Analysts eye US Fed meeting for signs of tapering
Analysts will be paying close attention to a US Federal Reserve meeting this week for insight on the future of the American and global economies.
Observers are watching for signals on when the banking regulatory body will ease back – or taper – its current policy of investing $120bn per month in bonds, to counter the global Covid-19 pandemic and boost interest rates.
The decision on interest rates could have a global ripple effect because many international investors seek capital from American financial institutions and foreign central banks often follow American trends.
Meeting held over two days
The Fed will discuss economic projections during a two-day meeting of its federal open market committee (FOMC) on Tuesday and Wednesday, 21 and 22 September.
The committee consists of 12 members, including all seven board of governors’ members, the president of the Federal Reserve Bank of New York, and four of the country’s 11 reserve bank presidents. The seven other reserve bank presidents participate in meetings, discuss policy and help assess the economy, but do not get to vote for decision-making purposes.
Possible November start
Some analysts have already offered predictions on when the Fed will act. Robin Brooks, chief economist for the Institute of International Finance (IIF), predicted the Fed will signal that tapering will start in November.
“We expect $10bn tapering per (Fed) meeting, with QE over by (September) 2022,” Brooks wrote on Twitter. “But a fast taper ($10bn per month) is possible, which would end QE by (June) 2022.”
The IIF represents 400 members in 70 countries. The group aims to support the financial industry in the areas of risk management and industry practices while advocating for regulatory, financial, and economic policies that foster global financial stability and sustainable economic growth.
Several other analysts have echoed Brooks’ prediction the Fed will begin to ease its pandemic-related stimulus efforts and low-interest-rate stance. But the November take-action deadline is not considered set as the Fed monitors American job-growth performance, which faltered in August.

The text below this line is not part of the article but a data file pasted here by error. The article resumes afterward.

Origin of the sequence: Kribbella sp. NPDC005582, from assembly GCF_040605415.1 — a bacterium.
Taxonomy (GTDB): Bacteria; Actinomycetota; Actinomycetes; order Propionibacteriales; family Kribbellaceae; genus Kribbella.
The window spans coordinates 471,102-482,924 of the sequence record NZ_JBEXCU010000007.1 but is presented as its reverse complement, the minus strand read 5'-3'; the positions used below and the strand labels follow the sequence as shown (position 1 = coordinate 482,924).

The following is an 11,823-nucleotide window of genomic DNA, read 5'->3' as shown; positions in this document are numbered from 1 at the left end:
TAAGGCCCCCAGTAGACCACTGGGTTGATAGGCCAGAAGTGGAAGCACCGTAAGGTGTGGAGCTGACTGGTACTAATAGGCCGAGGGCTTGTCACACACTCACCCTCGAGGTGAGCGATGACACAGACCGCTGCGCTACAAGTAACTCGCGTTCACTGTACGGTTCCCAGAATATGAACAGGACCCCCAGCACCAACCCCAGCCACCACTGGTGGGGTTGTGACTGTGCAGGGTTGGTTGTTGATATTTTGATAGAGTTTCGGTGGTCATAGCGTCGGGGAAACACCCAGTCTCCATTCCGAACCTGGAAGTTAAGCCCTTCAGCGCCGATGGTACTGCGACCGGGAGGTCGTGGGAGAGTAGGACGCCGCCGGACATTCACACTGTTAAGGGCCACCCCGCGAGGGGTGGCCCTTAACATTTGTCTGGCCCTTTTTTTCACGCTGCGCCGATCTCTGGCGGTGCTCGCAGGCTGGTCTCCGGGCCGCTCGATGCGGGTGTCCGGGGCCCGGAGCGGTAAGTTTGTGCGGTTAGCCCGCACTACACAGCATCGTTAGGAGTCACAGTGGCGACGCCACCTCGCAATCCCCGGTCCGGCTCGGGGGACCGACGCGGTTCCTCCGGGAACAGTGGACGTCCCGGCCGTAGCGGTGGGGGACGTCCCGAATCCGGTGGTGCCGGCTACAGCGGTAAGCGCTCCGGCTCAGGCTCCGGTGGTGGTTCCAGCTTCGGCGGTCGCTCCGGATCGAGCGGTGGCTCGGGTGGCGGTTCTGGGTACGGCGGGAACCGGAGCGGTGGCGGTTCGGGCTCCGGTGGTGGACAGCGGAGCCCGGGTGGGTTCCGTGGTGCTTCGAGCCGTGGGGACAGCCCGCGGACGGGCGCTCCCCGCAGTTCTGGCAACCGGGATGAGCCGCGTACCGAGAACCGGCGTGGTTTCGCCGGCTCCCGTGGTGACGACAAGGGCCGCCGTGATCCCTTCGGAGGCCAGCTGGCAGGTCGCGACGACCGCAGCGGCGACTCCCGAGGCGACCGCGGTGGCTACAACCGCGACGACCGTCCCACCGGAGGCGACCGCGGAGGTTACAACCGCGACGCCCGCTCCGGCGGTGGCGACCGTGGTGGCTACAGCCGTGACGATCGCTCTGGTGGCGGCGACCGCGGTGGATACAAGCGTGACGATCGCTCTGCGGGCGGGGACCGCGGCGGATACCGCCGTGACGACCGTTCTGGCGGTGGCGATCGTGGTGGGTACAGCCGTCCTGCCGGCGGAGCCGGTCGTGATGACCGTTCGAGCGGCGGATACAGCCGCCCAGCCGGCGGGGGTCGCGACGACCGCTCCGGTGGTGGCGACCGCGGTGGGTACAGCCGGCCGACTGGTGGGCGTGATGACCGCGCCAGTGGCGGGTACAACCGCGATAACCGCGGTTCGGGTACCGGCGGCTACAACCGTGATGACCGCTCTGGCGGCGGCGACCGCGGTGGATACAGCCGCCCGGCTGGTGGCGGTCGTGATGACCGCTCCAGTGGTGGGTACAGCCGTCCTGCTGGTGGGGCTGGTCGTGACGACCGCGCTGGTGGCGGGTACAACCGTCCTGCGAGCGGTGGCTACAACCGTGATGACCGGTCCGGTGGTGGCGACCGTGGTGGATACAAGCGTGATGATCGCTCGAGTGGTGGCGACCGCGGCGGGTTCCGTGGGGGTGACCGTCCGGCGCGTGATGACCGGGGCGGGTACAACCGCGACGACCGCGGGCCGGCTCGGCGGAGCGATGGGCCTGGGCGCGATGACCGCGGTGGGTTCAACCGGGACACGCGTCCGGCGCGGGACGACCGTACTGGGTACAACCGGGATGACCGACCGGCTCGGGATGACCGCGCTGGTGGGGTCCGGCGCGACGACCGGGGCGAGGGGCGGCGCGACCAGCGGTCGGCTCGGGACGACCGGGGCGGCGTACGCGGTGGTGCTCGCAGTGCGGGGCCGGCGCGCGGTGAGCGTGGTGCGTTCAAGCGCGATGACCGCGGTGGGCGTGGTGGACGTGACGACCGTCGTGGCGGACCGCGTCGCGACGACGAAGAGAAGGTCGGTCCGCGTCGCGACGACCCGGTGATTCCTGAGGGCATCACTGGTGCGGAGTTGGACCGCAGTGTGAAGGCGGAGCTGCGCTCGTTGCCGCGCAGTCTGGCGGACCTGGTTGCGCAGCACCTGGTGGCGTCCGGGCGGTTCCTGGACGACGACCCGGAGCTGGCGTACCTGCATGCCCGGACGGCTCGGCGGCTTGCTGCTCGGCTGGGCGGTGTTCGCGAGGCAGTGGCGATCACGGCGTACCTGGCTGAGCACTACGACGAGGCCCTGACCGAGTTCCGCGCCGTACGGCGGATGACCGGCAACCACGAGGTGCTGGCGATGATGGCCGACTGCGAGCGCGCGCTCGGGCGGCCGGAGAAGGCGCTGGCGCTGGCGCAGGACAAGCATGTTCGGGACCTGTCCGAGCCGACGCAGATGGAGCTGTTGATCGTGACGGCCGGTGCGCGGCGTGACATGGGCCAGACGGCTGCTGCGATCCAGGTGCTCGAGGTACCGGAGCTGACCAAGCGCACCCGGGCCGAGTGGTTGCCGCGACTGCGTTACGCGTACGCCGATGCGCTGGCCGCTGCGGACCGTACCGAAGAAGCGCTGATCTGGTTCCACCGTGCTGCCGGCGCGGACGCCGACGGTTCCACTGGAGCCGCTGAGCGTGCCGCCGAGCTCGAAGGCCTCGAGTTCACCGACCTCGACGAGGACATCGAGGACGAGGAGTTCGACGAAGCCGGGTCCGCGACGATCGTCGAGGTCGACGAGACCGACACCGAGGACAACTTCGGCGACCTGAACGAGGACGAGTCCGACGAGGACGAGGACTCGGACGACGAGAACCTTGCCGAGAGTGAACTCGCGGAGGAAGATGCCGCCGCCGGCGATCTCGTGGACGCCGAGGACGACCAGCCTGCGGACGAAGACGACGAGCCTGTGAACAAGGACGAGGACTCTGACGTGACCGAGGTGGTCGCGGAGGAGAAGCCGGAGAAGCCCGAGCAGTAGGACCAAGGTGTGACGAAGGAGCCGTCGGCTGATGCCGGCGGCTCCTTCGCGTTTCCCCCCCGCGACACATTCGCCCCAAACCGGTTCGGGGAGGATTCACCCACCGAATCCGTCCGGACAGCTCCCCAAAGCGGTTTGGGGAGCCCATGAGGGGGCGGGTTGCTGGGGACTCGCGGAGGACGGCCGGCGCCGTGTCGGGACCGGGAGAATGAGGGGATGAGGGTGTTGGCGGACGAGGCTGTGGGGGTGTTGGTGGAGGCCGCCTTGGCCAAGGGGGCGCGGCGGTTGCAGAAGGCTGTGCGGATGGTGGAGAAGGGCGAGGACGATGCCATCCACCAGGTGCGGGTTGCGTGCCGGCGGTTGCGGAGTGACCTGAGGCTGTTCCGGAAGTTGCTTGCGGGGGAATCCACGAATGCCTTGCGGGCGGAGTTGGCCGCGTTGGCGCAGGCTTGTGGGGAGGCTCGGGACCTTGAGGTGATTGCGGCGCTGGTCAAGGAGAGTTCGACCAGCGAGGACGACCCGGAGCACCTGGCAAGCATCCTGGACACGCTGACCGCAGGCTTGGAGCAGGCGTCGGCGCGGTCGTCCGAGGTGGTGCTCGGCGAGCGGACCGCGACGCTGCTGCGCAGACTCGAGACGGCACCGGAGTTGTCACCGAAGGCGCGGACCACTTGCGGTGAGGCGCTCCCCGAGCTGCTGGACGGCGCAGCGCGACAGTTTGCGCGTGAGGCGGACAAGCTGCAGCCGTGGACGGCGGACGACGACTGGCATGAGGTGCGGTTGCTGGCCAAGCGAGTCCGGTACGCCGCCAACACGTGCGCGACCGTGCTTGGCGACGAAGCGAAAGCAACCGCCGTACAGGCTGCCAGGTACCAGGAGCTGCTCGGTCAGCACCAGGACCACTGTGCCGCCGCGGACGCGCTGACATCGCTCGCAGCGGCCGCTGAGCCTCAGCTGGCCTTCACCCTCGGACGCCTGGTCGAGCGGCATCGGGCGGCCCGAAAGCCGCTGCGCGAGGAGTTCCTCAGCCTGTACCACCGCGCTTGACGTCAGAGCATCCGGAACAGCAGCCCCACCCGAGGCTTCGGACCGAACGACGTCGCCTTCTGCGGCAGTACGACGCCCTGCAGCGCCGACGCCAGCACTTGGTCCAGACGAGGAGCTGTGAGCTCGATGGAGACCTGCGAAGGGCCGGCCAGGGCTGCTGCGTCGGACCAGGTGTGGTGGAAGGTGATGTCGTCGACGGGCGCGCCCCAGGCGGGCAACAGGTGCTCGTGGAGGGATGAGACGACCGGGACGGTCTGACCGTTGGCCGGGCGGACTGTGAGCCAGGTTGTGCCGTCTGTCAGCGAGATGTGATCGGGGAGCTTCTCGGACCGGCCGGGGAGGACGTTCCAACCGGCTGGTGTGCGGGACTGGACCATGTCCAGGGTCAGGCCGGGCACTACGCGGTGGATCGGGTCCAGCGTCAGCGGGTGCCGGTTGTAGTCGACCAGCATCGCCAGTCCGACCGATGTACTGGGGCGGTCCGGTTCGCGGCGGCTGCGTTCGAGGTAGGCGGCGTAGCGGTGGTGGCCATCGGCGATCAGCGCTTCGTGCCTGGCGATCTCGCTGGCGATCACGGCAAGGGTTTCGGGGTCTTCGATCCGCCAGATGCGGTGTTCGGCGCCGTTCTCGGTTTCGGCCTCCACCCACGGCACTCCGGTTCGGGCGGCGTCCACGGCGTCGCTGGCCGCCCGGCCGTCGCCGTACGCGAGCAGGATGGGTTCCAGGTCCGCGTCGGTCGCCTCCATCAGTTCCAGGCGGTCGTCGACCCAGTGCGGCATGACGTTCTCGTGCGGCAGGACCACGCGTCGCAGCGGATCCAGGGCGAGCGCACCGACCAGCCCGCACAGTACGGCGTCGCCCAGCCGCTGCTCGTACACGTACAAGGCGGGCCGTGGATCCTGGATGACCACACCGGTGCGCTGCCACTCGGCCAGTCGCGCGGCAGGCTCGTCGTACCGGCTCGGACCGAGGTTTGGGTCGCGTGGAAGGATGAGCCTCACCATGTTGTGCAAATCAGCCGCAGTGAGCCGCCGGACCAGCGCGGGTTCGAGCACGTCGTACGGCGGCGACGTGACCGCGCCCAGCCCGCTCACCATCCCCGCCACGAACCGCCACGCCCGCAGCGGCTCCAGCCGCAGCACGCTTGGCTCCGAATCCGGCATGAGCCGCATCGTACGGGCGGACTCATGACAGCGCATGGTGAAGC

Analyst: Economic projections important
In a research note, Raymond James analyst Larry Adam said he expects Fed chairman Jerome Powell to ‘stick to the same song and dance and defer the official announcement of plans to the November meeting.”
“Instead, the more important dynamic to observe will be the rhythm of the revisions to the Fed’s own economic growth, unemployment rate, and inflation forecasts,” Adam wrote, noting the Fed is choreographing its plans over several months.
With 2021 almost three-quarters over, he added, the market will have “a laser focus” on the Fed’s quarterly update to its 2022 economic forecasts. If projections remain consistent with the June estimates, which called for 3.3% economic growth in 2022, the backdrop for the economy and equity markets will remain favourable, Adam predicted.
“If the 2022 unemployment rate (June estimate: 3.8%) and core inflation (June estimate: 2.1%) are relatively unchanged, it would signal that the labour market is expected to edge closer to its pre-Covid levels and that the recent spike in inflation was truly transitory,” wrote Adam. “While there are questions surrounding the above-average growth rate for 2022, multiple undercurrents support this optimistic outlook.”
Taper tantrum avoided
Some analysts expect the Fed to hold off on tapering plans until at least December. Pensford Financial, a Charlotte, North Carolina company that offers its clients strategic recommendations on interest rates, said the start of tapering does not matter a whole lot.
“The Fed has done a masterful job of removing the risk of a Taper Tantrum 2.0, so whether it officially tapers in November, December, or January is largely irrelevant,” said Pensford Financial in a research note. “But the Fed will probably set the stage this week to expect a more formal statement about tapering soon.”
A taper tantrum refers to a spike in US Treasury bond yields that occurred in 2013 once the market learned of the Fed’s plans to stop its quantitative-easing programme in effect at the time.
Pensford expects the Fed to roll out its tapering programme over eight to 12 months. The company does not expect the regulator to begin hiking interest rates until a year after the tapering programme is complete.
Market appears skittish
But the market showed signs of skittishness over the upcoming Fed meeting on Monday 20 September as a massive sell-off occurred. The Dow Jones Industrial Average alone plunged 720 points around mid-day on the East Coast and other indices were down.
The nosedive was attributed largely to investor fears stemming from Chinese property developer Evergrande’s financial troubles. But concerns about the Fed meeting were also considered a factor.
“Times like these should act as a reminder of how powerful, fragile and volatile human psychology can be,” said Roensch Capital on Twitter.